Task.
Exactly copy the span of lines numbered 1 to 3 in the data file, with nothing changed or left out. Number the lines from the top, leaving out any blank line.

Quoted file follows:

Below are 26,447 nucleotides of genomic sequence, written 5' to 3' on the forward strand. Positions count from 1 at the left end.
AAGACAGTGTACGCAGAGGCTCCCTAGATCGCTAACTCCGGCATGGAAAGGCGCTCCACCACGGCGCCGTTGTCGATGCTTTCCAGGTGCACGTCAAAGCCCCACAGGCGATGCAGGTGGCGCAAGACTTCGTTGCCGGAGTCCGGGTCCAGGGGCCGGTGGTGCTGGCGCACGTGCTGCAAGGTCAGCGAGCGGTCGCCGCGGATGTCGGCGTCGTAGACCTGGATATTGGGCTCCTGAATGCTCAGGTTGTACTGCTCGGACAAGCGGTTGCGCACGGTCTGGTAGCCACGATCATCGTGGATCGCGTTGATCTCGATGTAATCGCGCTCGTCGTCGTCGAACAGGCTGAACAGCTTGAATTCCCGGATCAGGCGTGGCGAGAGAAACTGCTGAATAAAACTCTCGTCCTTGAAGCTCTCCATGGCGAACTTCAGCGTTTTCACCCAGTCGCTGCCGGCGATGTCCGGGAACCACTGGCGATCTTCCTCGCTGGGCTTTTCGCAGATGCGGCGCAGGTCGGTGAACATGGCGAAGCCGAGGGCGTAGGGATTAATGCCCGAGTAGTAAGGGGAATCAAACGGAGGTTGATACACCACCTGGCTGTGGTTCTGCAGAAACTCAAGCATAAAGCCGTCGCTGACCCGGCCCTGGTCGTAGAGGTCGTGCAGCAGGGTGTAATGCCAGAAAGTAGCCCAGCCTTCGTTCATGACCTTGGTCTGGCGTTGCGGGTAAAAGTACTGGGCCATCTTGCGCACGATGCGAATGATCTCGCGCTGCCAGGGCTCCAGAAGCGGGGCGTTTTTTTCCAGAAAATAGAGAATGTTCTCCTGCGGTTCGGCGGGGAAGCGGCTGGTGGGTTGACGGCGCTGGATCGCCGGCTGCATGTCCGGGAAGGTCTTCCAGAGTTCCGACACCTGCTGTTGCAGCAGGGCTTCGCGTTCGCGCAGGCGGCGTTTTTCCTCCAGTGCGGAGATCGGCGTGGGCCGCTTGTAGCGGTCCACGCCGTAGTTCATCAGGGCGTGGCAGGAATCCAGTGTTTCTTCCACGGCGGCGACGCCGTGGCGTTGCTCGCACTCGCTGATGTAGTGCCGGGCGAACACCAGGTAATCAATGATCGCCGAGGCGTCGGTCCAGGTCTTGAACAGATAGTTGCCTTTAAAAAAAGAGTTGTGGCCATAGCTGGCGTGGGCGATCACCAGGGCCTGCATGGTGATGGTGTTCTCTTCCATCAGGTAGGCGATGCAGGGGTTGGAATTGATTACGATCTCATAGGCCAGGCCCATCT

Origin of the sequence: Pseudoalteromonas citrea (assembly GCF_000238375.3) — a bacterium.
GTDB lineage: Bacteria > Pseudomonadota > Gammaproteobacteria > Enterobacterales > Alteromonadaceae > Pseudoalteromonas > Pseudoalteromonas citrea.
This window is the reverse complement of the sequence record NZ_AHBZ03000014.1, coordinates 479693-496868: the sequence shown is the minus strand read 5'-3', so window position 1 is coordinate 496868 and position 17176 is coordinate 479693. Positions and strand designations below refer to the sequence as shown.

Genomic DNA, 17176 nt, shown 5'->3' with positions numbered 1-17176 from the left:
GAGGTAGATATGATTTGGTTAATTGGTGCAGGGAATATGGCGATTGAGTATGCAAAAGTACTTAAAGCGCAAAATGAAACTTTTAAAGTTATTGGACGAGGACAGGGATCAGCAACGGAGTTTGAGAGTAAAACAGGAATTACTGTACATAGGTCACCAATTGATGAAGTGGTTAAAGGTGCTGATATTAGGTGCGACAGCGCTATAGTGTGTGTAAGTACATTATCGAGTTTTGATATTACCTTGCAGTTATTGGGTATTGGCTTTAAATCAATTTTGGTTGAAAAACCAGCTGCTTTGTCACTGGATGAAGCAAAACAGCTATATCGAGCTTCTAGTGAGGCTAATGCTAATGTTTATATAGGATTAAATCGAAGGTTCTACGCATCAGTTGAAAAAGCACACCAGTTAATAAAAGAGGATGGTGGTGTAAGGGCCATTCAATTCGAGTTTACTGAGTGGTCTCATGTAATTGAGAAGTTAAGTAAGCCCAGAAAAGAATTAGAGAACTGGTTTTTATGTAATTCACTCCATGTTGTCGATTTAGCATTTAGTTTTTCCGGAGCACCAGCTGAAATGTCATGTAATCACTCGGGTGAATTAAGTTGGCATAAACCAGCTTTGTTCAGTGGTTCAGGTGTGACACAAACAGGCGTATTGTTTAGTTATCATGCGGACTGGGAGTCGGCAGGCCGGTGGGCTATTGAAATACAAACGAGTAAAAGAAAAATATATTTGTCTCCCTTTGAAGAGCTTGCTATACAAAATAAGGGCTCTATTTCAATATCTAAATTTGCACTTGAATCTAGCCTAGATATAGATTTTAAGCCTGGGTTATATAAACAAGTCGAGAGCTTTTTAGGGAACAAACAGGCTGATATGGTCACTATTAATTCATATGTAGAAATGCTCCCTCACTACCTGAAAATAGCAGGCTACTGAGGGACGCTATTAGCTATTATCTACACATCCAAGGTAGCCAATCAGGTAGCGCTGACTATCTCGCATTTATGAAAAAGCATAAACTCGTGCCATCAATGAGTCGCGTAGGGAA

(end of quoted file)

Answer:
Below are 26,447 nucleotides of genomic sequence, written 5' to 3' on the forward strand. Positions count from 1 at the left end.
AAGACAGTGTACGCAGAGGCTCCCTAGATCGCTAACTCCGGCATGGAAAGGCGCTCCACCACGGCGCCGTTGTCGATGCTTTCCAGGTGCACGTCAAAGCCCCACAGGCGATGCAGGTGGCGCAAGACTTCGTTGCCGGAGTCCGGGTCCAGGGGCCGGTGGTGCTGGCGCACGTGCTGCAAGGTCAGCGAGCGGTCGCCGCGGATGTCGGCGTCGTAGACCTGGATATTGGGCTCCTGAATGCTCAGGTTGTACTGCTCGGACAAGCGGTTGCGCACGGTCTGGTAGCCACGATCATCGTGGATCGCGTTGATCTCGATGTAATCGCGCTCGTCGTCGTCGAACAGGCTGAACAGCTTGAATTCCCGGATCAGGCGTGGCGAGAGAAACTGCTGAATAAAACTCTCGTCCTTGAAGCTCTCCATGGCGAACTTCAGCGTTTTCACCCAGTCGCTGCCGGCGATGTCCGGGAACCACTGGCGATCTTCCTCGCTGGGCTTTTCGCAGATGCGGCGCAGGTCGGTGAACATGGCGAAGCCGAGGGCGTAGGGATTAATGCCCGAGTAGTAAGGGGAATCAAACGGAGGTTGATACACCACCTGGCTGTGGTTCTGCAGAAACTCAAGCATAAAGCCGTCGCTGACCCGGCCCTGGTCGTAGAGGTCGTGCAGCAGGGTGTAATGCCAGAAAGTAGCCCAGCCTTCGTTCATGACCTTGGTCTGGCGTTGCGGGTAAAAGTACTGGGCCATCTTGCGCACGATGCGAATGATCTCGCGCTGCCAGGGCTCCAGAAGCGGGGCGTTTTTTTCCAGAAAATAGAGAATGTTCTCCTGCGGTTCGGCGGGGAAGCGGCTGGTGGGTTGACGGCGCTGGATCGCCGGCTGCATGTCCGGGAAGGTCTTCCAGAGTTCCGACACCTGCTGTTGCAGCAGGGCTTCGCGTTCGCGCAGGCGGCGTTTTTCCTCCAGTGCGGAGATCGGCGTGGGCCGCTTGTAGCGGTCCACGCCGTAGTTCATCAGGGCGTGGCAGGAATCCAGTGTTTCTTCCACGGCGGCGACGCCGTGGCGTTGCTCGCACTCGCTGATGTAGTGCCGGGCGAACACCAGGTAATCAATGATCGCCGAGGCGTCGGTCCAGGTCTTGAACAGATAGTTGCCTTTAAAAAAAGAGTTGTGGCCATAGCTGGCGTGGGCGATCACCAGGGCCTGCATGGTGATGGTGTTCTCTTCCATCAGGTAGGCGATGCAGGGGTTGGAATTGATTACGATCTCATAGGCCAGGCCCATCT

Origin of the sequence: Pseudoalteromonas citrea (assembly GCF_000238375.3) — a bacterium.